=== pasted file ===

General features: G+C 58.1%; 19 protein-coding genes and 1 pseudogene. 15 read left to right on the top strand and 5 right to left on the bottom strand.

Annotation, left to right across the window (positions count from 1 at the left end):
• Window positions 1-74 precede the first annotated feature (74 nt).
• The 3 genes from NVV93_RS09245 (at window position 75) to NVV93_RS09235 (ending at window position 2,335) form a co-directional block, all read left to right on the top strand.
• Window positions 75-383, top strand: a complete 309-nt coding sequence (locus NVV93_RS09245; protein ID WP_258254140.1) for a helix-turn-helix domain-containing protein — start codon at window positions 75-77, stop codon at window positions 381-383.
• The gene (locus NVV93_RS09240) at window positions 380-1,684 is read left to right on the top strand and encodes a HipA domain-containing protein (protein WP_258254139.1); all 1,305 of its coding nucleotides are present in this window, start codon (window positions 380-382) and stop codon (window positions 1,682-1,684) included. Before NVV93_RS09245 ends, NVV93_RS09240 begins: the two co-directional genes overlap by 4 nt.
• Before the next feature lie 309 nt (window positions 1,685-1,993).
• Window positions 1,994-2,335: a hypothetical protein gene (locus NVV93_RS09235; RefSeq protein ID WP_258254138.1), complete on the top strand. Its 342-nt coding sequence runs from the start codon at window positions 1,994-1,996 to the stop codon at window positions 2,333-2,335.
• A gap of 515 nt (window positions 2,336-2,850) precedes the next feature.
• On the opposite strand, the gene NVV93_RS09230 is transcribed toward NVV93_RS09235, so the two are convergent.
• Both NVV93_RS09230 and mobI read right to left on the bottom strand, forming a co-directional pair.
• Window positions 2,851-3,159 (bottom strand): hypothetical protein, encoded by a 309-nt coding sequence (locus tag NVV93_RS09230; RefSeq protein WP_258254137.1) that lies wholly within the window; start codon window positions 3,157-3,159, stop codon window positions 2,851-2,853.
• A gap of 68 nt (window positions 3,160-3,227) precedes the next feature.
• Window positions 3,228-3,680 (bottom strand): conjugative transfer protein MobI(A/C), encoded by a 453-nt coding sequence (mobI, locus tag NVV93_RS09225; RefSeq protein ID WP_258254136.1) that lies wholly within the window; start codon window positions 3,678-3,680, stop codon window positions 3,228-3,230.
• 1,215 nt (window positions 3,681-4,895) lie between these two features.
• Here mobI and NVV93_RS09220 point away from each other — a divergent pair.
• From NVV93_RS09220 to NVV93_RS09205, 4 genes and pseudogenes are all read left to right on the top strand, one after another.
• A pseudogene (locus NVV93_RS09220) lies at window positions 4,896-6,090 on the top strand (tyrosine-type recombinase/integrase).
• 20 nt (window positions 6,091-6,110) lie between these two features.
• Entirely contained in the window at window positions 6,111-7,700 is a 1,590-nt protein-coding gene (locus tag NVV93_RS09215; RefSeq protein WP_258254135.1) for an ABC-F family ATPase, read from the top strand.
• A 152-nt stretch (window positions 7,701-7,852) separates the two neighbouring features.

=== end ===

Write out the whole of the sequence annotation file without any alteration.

General features: G+C 58.1%; 19 protein-coding genes and 1 pseudogene. 15 read left to right on the top strand and 5 right to left on the bottom strand.

Annotation, left to right across the window (positions count from 1 at the left end):
• Window positions 1-74 precede the first annotated feature (74 nt).
• The 3 genes from NVV93_RS09245 (at window position 75) to NVV93_RS09235 (ending at window position 2,335) form a co-directional block, all read left to right on the top strand.
• Window positions 75-383, top strand: a complete 309-nt coding sequence (locus NVV93_RS09245; protein ID WP_258254140.1) for a helix-turn-helix domain-containing protein — start codon at window positions 75-77, stop codon at window positions 381-383.
• The gene (locus NVV93_RS09240) at window positions 380-1,684 is read left to right on the top strand and encodes a HipA domain-containing protein (protein WP_258254139.1); all 1,305 of its coding nucleotides are present in this window, start codon (window positions 380-382) and stop codon (window positions 1,682-1,684) included. Before NVV93_RS09245 ends, NVV93_RS09240 begins: the two co-directional genes overlap by 4 nt.
• Before the next feature lie 309 nt (window positions 1,685-1,993).
• Window positions 1,994-2,335: a hypothetical protein gene (locus NVV93_RS09235; RefSeq protein ID WP_258254138.1), complete on the top strand. Its 342-nt coding sequence runs from the start codon at window positions 1,994-1,996 to the stop codon at window positions 2,333-2,335.
• A gap of 515 nt (window positions 2,336-2,850) precedes the next feature.
• On the opposite strand, the gene NVV93_RS09230 is transcribed toward NVV93_RS09235, so the two are convergent.
• Both NVV93_RS09230 and mobI read right to left on the bottom strand, forming a co-directional pair.
• Window positions 2,851-3,159 (bottom strand): hypothetical protein, encoded by a 309-nt coding sequence (locus tag NVV93_RS09230; RefSeq protein WP_258254137.1) that lies wholly within the window; start codon window positions 3,157-3,159, stop codon window positions 2,851-2,853.
• A gap of 68 nt (window positions 3,160-3,227) precedes the next feature.
• Window positions 3,228-3,680 (bottom strand): conjugative transfer protein MobI(A/C), encoded by a 453-nt coding sequence (mobI, locus tag NVV93_RS09225; RefSeq protein ID WP_258254136.1) that lies wholly within the window; start codon window positions 3,678-3,680, stop codon window positions 3,228-3,230.
• 1,215 nt (window positions 3,681-4,895) lie between these two features.
• Here mobI and NVV93_RS09220 point away from each other — a divergent pair.
• From NVV93_RS09220 to NVV93_RS09205, 4 genes and pseudogenes are all read left to right on the top strand, one after another.
• A pseudogene (locus NVV93_RS09220) lies at window positions 4,896-6,090 on the top strand (tyrosine-type recombinase/integrase).
• 20 nt (window positions 6,091-6,110) lie between these two features.
• Entirely contained in the window at window positions 6,111-7,700 is a 1,590-nt protein-coding gene (locus tag NVV93_RS09215; RefSeq protein WP_258254135.1) for an ABC-F family ATPase, read from the top strand.
• A 152-nt stretch (window positions 7,701-7,852) separates the two neighbouring features.